Homemade chicken stock is a great way to enhance the flavor of sauces, stews, and soups. Follow this easy step-by-step guide to create a flavorful homemade stock for a variety of recipes made from scratch!
💭 Is chicken stock and chicken broth the same thing?
Chicken stock is made from a compilation of bones, vegetables, herbs, and water. Simmered together for a long time, this pulls out a ton of flavor for a richer stock. Homemade chicken broth uses chicken meat instead of bones. Broth simmers for a shorter amount of time so there is less depth of flavor.
Making chicken stock can take a little bit of time, however, it's a great recipe to make in bulk and store for use later. Making your own stock provides so much more flavor than the carton at the grocery store and it is also cheaper than store-bought stock. Making homemade stock is also a great way to use up a leftover carcass from a whole chicken.
🍗 Ingredient notes
- Chicken - When I make homemade chicken stock, I use the leftover chicken carcasses that I have saved from cutting up a whole chicken in chicken pieces. You can also use a carcass from a leftover rotisserie chicken or roast chicken. Leftover bones from deboning fresh chicken will also work. When cutting up a whole chicken for pieces or deboning chicken, save the leftovers in the freezer to use when you make stock.
- Vegetables - Onions, carrots, celery, and garlic are what I use to make a basic chicken stock from scratch. Leeks, shallots, or parsnips are other great additions. Leftover vegetable scraps stored in the freezer can be used to reduce kitchen waste.
- Herbs - Fresh herbs like thyme, rosemary, sage, and parsley add a great earthy flavor to the stock. Some grocery stores will sell a "poultry" style bundle of herbs which also works great. I like adding some dried bay leaves as well as whole peppercorns to the herb pouch for additional flavor.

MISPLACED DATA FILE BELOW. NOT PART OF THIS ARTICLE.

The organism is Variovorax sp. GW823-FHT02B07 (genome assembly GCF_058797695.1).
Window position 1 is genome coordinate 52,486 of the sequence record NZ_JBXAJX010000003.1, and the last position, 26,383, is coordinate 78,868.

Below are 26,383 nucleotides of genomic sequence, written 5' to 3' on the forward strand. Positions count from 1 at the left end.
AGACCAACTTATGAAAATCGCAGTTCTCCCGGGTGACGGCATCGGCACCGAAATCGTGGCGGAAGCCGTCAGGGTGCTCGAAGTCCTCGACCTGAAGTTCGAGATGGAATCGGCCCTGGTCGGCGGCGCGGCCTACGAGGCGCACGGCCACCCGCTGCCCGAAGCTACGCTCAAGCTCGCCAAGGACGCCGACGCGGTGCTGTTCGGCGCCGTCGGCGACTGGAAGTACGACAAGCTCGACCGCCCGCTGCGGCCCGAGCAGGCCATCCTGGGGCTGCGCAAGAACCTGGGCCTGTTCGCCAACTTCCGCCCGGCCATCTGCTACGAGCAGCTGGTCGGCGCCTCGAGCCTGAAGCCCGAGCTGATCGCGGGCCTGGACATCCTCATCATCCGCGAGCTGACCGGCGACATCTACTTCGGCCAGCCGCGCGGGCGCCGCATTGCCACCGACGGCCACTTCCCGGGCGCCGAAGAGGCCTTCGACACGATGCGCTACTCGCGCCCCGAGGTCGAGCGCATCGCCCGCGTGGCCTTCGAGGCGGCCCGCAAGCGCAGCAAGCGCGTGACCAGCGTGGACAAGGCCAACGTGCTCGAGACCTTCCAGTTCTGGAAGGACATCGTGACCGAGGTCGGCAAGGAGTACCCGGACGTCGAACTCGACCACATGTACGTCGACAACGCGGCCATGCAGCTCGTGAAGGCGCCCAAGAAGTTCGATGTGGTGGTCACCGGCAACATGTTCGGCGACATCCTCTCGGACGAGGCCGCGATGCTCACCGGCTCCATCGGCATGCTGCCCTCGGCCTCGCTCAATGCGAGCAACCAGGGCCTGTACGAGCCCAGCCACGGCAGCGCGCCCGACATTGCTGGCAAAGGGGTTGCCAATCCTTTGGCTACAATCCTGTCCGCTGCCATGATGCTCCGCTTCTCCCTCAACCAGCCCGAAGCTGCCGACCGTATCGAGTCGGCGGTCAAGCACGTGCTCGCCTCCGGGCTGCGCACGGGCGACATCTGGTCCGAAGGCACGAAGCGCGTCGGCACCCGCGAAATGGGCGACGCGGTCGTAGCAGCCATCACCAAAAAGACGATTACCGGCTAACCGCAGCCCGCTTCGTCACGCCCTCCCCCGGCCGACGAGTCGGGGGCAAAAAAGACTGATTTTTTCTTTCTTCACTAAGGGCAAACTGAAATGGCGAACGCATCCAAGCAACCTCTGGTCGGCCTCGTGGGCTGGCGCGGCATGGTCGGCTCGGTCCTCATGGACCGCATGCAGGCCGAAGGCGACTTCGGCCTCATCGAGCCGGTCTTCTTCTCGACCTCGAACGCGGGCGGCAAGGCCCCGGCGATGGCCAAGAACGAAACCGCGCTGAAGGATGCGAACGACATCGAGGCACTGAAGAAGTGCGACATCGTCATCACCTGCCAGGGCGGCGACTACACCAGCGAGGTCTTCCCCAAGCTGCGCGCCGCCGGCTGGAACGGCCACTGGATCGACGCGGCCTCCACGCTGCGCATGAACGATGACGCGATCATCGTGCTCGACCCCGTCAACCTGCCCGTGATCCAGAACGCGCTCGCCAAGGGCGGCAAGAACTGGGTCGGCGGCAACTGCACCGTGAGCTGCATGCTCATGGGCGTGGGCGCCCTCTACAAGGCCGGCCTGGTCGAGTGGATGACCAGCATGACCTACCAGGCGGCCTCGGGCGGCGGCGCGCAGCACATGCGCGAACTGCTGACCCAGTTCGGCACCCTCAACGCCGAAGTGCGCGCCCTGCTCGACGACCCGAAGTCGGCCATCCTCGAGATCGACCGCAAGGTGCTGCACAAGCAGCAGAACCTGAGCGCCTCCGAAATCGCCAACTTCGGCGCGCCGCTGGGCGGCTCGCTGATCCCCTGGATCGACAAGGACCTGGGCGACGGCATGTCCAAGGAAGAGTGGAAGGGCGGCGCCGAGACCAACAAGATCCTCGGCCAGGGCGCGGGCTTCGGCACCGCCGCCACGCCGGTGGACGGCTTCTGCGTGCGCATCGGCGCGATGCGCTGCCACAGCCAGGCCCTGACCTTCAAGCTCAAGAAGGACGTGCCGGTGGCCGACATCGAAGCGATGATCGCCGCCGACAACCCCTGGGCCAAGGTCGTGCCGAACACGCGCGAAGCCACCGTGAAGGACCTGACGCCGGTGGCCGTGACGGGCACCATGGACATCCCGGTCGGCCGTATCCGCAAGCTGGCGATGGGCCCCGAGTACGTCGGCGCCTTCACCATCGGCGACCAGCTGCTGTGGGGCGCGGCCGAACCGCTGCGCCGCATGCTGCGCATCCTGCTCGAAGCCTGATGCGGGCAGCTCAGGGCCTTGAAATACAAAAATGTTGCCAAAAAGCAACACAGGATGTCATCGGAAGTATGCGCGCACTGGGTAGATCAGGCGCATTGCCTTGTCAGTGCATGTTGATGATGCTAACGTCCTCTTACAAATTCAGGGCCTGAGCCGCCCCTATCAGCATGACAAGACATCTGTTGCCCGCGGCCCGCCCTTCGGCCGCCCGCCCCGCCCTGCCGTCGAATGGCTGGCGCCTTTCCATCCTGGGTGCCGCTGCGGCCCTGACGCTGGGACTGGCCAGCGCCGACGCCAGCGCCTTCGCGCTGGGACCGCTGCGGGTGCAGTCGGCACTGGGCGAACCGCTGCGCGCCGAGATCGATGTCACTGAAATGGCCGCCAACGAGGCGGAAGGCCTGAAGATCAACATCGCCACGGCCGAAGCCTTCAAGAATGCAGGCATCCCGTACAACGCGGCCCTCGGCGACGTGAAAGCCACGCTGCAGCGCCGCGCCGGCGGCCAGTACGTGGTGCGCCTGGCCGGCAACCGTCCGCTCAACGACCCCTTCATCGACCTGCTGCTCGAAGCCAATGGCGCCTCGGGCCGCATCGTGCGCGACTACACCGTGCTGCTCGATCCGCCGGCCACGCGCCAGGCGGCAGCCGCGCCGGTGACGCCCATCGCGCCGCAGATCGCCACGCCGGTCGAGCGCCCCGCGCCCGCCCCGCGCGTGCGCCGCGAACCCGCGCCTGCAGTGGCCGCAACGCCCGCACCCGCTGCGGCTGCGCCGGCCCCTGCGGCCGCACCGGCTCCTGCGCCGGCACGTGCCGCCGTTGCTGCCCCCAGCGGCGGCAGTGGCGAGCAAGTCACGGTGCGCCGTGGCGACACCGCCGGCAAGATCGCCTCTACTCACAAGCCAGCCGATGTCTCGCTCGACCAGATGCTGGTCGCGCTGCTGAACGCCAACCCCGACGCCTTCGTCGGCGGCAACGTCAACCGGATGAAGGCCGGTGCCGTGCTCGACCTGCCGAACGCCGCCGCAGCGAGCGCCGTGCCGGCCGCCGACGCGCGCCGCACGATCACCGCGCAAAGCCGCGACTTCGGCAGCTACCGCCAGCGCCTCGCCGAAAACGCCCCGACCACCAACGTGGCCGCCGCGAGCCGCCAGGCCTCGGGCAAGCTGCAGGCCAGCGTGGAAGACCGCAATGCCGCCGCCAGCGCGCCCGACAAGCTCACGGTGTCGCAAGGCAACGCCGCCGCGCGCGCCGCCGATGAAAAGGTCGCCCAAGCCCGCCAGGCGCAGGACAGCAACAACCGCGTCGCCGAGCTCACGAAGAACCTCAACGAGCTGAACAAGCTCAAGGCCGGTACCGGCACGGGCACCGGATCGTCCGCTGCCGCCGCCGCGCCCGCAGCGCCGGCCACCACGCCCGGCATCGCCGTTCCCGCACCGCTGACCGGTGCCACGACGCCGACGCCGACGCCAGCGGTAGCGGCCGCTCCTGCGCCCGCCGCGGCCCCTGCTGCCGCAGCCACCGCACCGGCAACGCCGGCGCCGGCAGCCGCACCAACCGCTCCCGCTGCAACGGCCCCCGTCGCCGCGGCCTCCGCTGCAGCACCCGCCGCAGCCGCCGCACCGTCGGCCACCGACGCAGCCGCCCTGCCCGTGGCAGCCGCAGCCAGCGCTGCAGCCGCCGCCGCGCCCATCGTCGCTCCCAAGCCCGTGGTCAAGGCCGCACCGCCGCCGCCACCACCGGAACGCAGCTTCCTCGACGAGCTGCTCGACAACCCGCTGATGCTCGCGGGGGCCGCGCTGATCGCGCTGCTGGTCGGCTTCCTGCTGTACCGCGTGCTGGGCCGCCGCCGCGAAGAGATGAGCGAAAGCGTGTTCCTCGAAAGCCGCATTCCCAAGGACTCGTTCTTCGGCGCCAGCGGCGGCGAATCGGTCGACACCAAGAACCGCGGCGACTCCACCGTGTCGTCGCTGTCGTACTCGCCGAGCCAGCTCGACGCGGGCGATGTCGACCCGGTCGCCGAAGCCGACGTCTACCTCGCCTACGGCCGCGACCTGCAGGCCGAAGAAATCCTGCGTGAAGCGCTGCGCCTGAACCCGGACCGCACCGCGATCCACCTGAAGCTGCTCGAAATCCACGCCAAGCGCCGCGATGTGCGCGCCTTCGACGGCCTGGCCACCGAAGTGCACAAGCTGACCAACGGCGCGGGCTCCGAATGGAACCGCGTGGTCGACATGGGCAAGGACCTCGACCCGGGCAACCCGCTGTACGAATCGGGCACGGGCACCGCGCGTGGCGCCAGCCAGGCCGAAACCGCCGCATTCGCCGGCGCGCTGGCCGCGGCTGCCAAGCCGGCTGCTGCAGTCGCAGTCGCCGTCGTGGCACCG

📋 Substitutions and variations
- For richer stock, roast the bones or carcass in a large roasting pan in a hot oven until well browned. Add them to a large pot of water to simmer. While the stock is simmering, brown the vegetables in the same pan with a little bit of olive oil on the stovetop. Once browned, add them to the pot of stock and then deglaze the pan with a bit of water. Scrape the bottom of the pan to remove any browned bits and add it and the liquid to the pot. Follow the directions for simmering the stock as directed below.
- Customize the flavor of your stock - add pieces of fresh ginger, sliced jalapeños, dill, or turmeric.
🔪 Step by step instructions
First, add the chicken carcass or bones to the bottom of a large stock pot and add cold water to cover. Bring the mixture to a boil over medium-high heat and then reduce to a low simmer.
Let the mixture simmer for 30 minutes, making sure to skim the top to remove anything that floats to the top.
Place the parsley, rosemary, thyme, sage, bay leaves, and peppercorns in the middle of the cheesecloth. Tie everything up into a bundle using the cooking twine.
Add the pouch and vegetables to the stock and add more water, if needed, so everything is covered.
Let the stock simmer for 3-4 hours, skimming the top and adding enough water to cover the ingredients if needed.
After the stock has finished cooking, strain the entire contents of the pot through a fine mesh strainer or cheesecloth then cool it completely. After the chicken stock has completely cooled, it can be stored for later use or used immediately.
If you ever don't recognize a tool or skill that is mentioned, be sure to look it up in our Glossary of Cooking Terms and Definitions for more information.